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Workers’ Comp Remedy For Mad-Cow Disease

by Kelly C. Lovett Workers’ compensation provides a valuable benefit to employers as the sole remedy for employees injured on the job.  As a result, employee lawsuits against employers for job-related injuries or illnesses usually are dismissed as soon as they are filed.  Occasionally, an employee will sue under a narrow exception to the workers’ […]

Sixth Circuit Addresses Associational Discrimination

The Americans with Disabilities Act (ADA) prohibits associational discrimination.  In other words, an employer cannot discriminate against an applicant or employee who has a relationship or association with an individual with a known disability.  42 U.S.C. § 12112(b)(4).  The EEOC explains that the ADA prohibits conduct such as: An employer is interviewing applicants for a […]

How to Stay on the EEOC’s Good Side

I wrote about this last year, because in 2010, the Equal Employment Opportunity Commission received nearly 100,000 new charges of workplace discrimination, the highest figure ever.  In the Baltimore Region, there were approximately 3,300 pending charges and about 13 investigators to handle them.   Well, 2011 was another banner year for charges being filed, and particularly […]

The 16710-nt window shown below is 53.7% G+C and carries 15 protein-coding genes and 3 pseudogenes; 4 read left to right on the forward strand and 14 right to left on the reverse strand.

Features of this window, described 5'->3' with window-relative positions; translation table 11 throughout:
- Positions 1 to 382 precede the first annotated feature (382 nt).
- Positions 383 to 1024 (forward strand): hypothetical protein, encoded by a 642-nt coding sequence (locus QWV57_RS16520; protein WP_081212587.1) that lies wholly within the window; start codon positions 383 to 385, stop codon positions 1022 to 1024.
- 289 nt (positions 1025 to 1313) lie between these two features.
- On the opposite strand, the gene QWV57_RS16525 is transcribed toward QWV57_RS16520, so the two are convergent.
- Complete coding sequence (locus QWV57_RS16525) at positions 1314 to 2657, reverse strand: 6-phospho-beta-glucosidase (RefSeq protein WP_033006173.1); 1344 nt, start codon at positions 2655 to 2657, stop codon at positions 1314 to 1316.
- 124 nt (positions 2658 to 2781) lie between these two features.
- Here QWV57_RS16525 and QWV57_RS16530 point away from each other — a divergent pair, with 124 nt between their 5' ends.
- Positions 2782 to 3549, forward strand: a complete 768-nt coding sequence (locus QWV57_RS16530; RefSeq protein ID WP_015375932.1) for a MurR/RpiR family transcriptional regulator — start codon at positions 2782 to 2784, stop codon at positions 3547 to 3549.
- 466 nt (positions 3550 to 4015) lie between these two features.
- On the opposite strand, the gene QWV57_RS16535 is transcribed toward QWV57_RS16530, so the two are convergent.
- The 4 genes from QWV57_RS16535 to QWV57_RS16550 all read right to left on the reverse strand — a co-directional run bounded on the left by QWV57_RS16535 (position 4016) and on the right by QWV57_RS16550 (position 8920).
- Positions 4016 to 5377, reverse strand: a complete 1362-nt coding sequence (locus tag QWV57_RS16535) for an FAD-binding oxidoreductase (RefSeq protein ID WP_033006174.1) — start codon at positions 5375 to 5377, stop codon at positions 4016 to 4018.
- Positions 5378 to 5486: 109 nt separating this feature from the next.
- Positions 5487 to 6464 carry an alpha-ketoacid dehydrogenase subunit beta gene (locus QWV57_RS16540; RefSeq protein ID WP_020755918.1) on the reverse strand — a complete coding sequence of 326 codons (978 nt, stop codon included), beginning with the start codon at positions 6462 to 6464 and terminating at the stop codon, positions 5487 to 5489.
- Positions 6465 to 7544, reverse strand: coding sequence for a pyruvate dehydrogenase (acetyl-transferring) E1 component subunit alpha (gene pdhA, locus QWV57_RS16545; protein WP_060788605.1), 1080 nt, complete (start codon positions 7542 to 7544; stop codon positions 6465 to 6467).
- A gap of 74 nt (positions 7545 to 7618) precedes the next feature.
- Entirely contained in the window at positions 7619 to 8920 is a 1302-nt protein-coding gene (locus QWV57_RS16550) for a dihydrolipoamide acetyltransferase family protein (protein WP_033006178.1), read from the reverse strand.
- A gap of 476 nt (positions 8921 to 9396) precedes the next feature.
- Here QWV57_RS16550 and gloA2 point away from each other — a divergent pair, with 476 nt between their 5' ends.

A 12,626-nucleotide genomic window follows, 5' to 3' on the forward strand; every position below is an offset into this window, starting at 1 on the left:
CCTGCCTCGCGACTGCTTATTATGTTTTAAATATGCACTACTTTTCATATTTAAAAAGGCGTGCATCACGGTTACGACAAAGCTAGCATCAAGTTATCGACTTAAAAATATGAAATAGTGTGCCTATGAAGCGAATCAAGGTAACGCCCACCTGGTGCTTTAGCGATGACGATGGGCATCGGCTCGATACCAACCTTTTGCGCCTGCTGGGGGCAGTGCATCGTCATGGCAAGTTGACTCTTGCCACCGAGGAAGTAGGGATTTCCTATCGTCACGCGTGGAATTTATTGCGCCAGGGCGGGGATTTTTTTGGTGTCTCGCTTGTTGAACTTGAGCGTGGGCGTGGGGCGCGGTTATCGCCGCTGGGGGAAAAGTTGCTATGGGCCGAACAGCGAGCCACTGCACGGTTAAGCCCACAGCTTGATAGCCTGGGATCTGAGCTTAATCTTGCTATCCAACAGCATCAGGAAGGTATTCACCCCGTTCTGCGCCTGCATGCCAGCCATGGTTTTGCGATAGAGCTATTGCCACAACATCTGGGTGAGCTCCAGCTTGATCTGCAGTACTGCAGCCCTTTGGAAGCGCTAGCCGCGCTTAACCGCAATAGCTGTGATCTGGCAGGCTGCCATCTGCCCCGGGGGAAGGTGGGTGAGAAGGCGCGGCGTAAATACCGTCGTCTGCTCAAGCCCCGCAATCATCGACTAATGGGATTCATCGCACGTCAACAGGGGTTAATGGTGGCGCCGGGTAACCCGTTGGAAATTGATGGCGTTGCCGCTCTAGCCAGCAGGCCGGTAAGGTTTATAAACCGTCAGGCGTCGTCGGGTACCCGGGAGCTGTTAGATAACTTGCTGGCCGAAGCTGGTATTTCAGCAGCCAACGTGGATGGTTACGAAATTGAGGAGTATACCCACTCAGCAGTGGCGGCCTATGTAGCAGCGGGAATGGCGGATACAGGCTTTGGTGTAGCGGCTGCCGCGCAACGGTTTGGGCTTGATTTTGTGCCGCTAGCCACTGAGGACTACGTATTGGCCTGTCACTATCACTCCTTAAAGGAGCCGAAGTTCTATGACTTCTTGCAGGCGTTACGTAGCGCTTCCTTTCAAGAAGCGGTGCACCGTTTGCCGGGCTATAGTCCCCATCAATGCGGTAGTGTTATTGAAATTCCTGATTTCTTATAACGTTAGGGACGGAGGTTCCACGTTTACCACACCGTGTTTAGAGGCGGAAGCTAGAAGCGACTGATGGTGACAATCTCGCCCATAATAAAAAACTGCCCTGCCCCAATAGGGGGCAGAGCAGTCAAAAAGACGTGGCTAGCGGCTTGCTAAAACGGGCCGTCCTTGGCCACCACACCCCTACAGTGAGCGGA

GINA and the FMLA: How to Avoid a Sticky Wicket

The Genetic Information Nondiscrimination Act (GINA), 42 U.S.C. § 2000ff, was enacted in 2008 to prevent discrimination on the basis of genetic information in employment and health insurance.  Title I of the Act focuses on issues in health insurance, and is administered by several federal Departments, while Title II prohibits employers from using genetic information […]

The Availability of the Mixed-Motive Theory in FMLA Retaliation Cases

Mixed-motive theory was legislated into Title VII with the 1991 Civil Rights Act.  The theory provides that an employee may prevail in a case in which she demonstrates that illegal considerations were “a motivating factor” in the adverse employment decision, even where the employer would have made the same decision absent the illegal considerations. There […]

Department Of Labor Issues Guidance On Reducing Pay For Furloughs

As employers try to navigate the economic downturn, companies are increasingly turning to temporary furloughs to save labor costs.  When furloughing employees, employers require staff to use accrued leave or take unpaid time off.  However, if not done properly, this practice could result in employers converting otherwise exempt employees into non-exempt staff who become entitled […]

Maryland General Assembly Clarifies Flexible Leave Act

On October 1, 2008, Maryland’s Flexible Leave Act (“MFLA”) went into effect.  The law, which applies to employers with 15 or more employees, requires businesses that provide employees with any form of paid leave to permit employees to use such leave for the illness of an immediate family member. The original version of the MFLA […]